Samsung Pay launches - but is paying by phone safe?

What’s to stop a criminal intercepting your details - or stealing your phone?

Samsung Pay is rolling out in the UK, so if you have a Samsung phone - and your bank is supported by the system - you can download the app and start paying by mobile. It enables Samsung users to join Apple Pay fans, and pay simply with their phone rather than fumbling for their wallet, digging out their card or fishing around for coins. It makes life easier for us, but will it make life too easy for crooks?

See also: Identity fraud hits record levels - how can you protect yourself?

See also: Would you go cash-free? One in five Britons keen to ditch notes and coins

See also: A cashless society is getting closer

It's easy to see why people are worried: when payment becomes a simple matter of waving your phone around, it feels like there's a very real risk of a criminal getting themselves in the right place at the right time in order to benefit.

Protection

The good news is that paying by mobile is actually safer than tapping your contactless card. The mobile companies are trying to change our habits - something that's notoriously hard - so they have gone the extra mile to allay our fears over security.

The first line of defence is that the mobile phones start by sending your details to your card company, but they are not actually transmitting your card number. They encrypt your card number, so that any time it is in transit, it's worthless if it's intercepted.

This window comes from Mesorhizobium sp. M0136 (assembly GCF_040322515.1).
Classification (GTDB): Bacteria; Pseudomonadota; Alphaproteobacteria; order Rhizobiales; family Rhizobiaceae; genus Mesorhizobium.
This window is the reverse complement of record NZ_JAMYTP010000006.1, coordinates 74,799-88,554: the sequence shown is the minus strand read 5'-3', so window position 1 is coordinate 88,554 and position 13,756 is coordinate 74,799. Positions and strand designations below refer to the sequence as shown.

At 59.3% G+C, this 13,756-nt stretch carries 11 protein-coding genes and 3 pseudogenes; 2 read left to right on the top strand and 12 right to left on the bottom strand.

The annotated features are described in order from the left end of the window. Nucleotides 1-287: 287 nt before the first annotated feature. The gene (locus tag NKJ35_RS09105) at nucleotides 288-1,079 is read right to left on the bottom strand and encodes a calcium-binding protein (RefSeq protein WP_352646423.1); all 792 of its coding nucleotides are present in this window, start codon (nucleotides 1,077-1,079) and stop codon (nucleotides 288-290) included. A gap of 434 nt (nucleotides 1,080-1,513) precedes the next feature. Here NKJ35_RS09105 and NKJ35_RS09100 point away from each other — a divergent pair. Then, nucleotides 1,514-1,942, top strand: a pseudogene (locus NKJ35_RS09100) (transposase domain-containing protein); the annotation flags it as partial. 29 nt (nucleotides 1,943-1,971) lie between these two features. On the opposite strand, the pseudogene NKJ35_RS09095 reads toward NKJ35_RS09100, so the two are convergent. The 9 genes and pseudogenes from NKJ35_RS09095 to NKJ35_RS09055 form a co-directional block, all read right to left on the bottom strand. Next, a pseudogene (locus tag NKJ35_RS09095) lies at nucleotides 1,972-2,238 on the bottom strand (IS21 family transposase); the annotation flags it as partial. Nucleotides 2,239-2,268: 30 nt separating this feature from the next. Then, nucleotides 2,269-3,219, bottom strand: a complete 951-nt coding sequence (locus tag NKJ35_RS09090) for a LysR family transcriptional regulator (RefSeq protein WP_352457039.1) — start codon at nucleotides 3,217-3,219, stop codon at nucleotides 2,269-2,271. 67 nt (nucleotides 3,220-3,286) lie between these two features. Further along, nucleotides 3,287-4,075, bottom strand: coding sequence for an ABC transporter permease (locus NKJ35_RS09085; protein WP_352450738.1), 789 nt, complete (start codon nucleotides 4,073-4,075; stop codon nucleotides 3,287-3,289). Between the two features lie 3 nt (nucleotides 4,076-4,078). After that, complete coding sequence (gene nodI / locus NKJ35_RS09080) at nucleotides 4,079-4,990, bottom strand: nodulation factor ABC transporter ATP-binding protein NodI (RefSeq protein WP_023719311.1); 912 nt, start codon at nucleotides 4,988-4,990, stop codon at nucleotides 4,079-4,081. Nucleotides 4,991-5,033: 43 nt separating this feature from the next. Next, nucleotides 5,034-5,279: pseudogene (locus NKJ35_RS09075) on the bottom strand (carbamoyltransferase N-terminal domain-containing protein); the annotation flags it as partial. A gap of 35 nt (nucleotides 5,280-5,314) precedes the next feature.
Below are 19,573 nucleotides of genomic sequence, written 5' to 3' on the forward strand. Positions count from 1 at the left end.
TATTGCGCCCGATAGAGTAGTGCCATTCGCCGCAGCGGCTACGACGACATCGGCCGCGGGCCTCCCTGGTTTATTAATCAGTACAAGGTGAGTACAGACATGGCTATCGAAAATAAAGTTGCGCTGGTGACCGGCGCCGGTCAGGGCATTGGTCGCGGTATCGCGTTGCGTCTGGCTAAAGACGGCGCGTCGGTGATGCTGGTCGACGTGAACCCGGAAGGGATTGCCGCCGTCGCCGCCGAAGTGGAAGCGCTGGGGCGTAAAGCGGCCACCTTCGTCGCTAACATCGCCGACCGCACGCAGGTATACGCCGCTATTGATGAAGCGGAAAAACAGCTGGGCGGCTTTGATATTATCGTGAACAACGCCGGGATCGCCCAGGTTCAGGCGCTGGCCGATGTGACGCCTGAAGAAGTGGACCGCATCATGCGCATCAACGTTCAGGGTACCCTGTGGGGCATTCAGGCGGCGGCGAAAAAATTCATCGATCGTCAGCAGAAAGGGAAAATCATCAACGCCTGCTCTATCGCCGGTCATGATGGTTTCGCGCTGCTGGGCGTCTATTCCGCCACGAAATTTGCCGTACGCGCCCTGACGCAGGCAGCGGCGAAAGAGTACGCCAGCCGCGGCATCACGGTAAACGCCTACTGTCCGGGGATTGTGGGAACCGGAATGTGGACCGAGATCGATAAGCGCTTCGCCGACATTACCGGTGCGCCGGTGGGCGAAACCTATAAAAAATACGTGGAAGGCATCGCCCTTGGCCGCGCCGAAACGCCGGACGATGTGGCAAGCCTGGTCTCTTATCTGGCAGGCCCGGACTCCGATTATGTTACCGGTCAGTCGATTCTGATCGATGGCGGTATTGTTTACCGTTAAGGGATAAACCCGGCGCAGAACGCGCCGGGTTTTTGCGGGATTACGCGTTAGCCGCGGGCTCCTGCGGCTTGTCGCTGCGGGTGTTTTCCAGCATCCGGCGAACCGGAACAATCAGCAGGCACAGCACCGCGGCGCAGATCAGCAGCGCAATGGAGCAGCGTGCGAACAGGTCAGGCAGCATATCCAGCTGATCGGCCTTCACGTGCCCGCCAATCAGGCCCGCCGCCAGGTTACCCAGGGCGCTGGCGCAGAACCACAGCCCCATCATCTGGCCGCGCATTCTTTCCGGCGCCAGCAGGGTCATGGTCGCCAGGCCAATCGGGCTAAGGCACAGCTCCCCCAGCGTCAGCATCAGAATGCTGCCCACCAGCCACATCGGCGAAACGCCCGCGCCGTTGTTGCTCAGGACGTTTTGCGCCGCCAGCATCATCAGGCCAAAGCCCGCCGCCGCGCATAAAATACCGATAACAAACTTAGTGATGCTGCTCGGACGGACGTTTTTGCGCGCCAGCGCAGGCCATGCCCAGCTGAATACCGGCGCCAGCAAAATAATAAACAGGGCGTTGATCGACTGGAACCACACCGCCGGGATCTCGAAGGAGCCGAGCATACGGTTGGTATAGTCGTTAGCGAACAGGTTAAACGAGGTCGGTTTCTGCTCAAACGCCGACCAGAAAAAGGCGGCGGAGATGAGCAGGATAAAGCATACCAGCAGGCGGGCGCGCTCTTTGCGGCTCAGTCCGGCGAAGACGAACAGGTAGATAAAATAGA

Last year one hacker claimed to have found a way to convert the Samsung encryption, but a spokesperson at the time said that any potential flaw would be investigated and resolved, so any potential issues were addressed before the launch.

The next level of protection is that the card company sends back a key to the 'Secure Element' of your phone. This is unique to your phone, so it automatically ties your account to your phone. It means your card processor knows which card to debit, without your details being passed over the network again or passed to the retailer themselves.

Finally, the pay-by-mobile systems have an additional level of security. When you touch your phone to the reader, you need to use your fingertip scan, a 6 digit code, or in the case of Samsung, an iris scan - which makes it even more difficult for an imposter to break.

This means that if you lose your phone, nobody can take advantage in the time it takes to delete the payment mechanism from your phone.

But what do you think? Are you ready to pay by mobile? Let us know in the comments.